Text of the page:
Recommended as an alternative to shoulder arthroplasty for limited indications below. While the evidence base is not high quality, it is positive, with weak evidence for limited benefit from a relatively non-invasive surgery that might result in delay or avoidance of something much more invasive, specifically a shoulder replacement or reverse shoulder, and this can be especially appealing in a younger patient due to the limited life of shoulder replacement. High quality evidence is lacking for a number of arthroscopic procedures for OA from simple debridement to more extensive forms of chondroplasty, loose body and osteophyte removal, capsular releases, subacromial decompression, biceps tenodesis and axillary neurolysis. The largest meta-analysis to date includes 32 studies and 1229 patients but consists only of case series. Comparing results of arthroscopic debridement (AD) with total shoulder and hemiarthroplasty revealed fewer complications, better motion and similar re-operation rates for AD. The authors concluded that AD is an efficacious and particularly safe alternative in the short term for young patients with concern about arthroplasty. (Sayegh, 2014) A smaller systematic review of five case series also noted similar improvement and functional outcomes with a small (13%) conversion to arthroplasty by 3 years. (Namdari, 2013) AD has been shown to most likely benefit patients with mild glenohumeral OA, small lesions and involvement of only one side of the joint. (Denard, 2011) (Kerr, 2008) Arthroscopic debridement combined with capsular releases has resulted in significant patient dissatisfaction and cannot be recommended. (Skelley, 2014) In contrast, another case series of 30 patients with advanced OA who underwent comprehensive arthroscopic management including 6-8 interventions (including releases) showed reasonable short-term improvement at 2 years with 85% survivorship. No comparison to simple debridement was attempted nor do results of this significantly more aggressive arthroscopic approach appear to be an improvement over simple debridement alone. (Millett, 2013) AAOS Clinical Practice Guidelines on the Treatment of Glenohumeral Arthritis determined that evidence remains inconclusive regarding all arthroscopic treatments for these arthritic conditions. Arthroscopic debridement for irreparable rotator cuff tears with or without OA has been similarly understudied. (AAOS, 2009) See also Arthroplasty (shoulder); Reverse shoulder arthroplasty. Note: In the Knee Chapter, Arthroscopic surgery for osteoarthritis is Not recommended because arthroscopic lavage and debridement in patients with osteoarthritis of the knee is no better than placebo surgery, and arthroscopic surgery provides no additional benefit compared to optimized physical and medical therapy.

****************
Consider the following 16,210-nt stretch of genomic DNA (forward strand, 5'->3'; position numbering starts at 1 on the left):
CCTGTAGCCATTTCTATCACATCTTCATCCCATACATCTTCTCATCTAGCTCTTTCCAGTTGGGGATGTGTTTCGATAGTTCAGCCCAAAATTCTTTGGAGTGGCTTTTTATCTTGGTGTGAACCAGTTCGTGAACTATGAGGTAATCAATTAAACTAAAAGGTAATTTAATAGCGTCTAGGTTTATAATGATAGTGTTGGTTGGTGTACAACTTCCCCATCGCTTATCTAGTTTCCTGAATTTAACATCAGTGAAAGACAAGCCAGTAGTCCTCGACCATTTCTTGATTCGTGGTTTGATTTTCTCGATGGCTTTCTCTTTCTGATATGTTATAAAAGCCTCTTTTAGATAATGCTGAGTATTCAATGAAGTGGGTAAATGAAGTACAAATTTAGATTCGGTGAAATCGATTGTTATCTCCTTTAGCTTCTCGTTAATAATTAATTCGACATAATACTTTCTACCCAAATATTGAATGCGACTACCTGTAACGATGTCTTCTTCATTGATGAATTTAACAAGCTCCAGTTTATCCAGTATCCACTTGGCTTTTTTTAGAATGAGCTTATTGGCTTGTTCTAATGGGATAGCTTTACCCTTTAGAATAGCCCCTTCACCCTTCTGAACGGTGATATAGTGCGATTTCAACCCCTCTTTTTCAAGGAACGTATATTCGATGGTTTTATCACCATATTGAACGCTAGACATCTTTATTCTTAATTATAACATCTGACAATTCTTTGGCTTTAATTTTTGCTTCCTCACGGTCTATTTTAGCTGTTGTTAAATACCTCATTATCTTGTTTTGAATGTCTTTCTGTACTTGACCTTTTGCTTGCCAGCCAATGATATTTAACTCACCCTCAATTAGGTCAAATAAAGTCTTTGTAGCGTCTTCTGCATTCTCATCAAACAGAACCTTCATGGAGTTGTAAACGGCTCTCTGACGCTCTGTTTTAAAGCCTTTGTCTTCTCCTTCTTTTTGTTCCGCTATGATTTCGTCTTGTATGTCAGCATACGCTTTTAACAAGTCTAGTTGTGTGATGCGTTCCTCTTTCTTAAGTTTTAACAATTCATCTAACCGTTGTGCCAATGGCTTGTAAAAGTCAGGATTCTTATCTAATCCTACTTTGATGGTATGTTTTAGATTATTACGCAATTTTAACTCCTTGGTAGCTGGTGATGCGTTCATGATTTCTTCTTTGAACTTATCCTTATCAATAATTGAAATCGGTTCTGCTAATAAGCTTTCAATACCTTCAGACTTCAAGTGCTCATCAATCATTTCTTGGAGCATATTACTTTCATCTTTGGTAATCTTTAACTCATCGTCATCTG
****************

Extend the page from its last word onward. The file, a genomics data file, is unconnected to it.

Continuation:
Risk vs. benefit: Outpatient arthroscopic shoulder surgery involves less medical risk for carefully selected patients than the alternative of shoulder arthroplasty. While the benefit of major clinical improvement may be limited or temporary by comparison, many patients would opt to consider the less invasive procedure, but expectations should be tempered. Failed arthroscopic outcomes do not preclude later joint replacement, which has its own inherent risks of stiffness, infection, loosening and need for revision.

ODG Indications for Surgery -- Shoulder Arthroscopic Debridement for Arthritis:

Glenohumeral joint osteoarthritis, post-traumatic arthritis, or rheumatoid arthritis with all of the following:

(1) More likely benefit under age 60 (contraindicated over 60 with humeral head deformity, large osteophytes and/or significant motion loss unless mechanical locking due to loose body);

(2) Moderate to severe pain (preventing a good night's sleep) or functional disability that interferes with activities of daily living or work;

(3) Positive imaging findings of shoulder joint degeneration with small lesions, preferably involving only one side of joint;

(4) Conservative therapies (including NSAIDs, intra-articular steroid injections, and physical therapy) have been tried and failed for at least 6 months;

(5) If rheumatoid arthritis, tried and failed anti-cytokine agents or disease modifying anti-rheumatic drugs.

The ODG recommendation for diagnostic arthroscopy:

Recommended as indicated below. Criteria for diagnostic arthroscopy (shoulder arthroscopy for diagnostic purposes): Most orthopedic surgeons can generally determine the diagnosis through examination and imaging studies alone. Diagnostic arthroscopy should be limited to cases where imaging is inconclusive and acute pain or functional limitation continues despite conservative care. Shoulder arthroscopy should be performed in the outpatient setting. If a rotator cuff tear is shown to be present following a diagnostic arthroscopy, follow the guidelines for either a full or partial thickness rotator cuff tear. (Washington, 2002) (de Jager, 2004) (Kaplan, 2004).

The ODG recommendations for Manipulation under Anesthesia: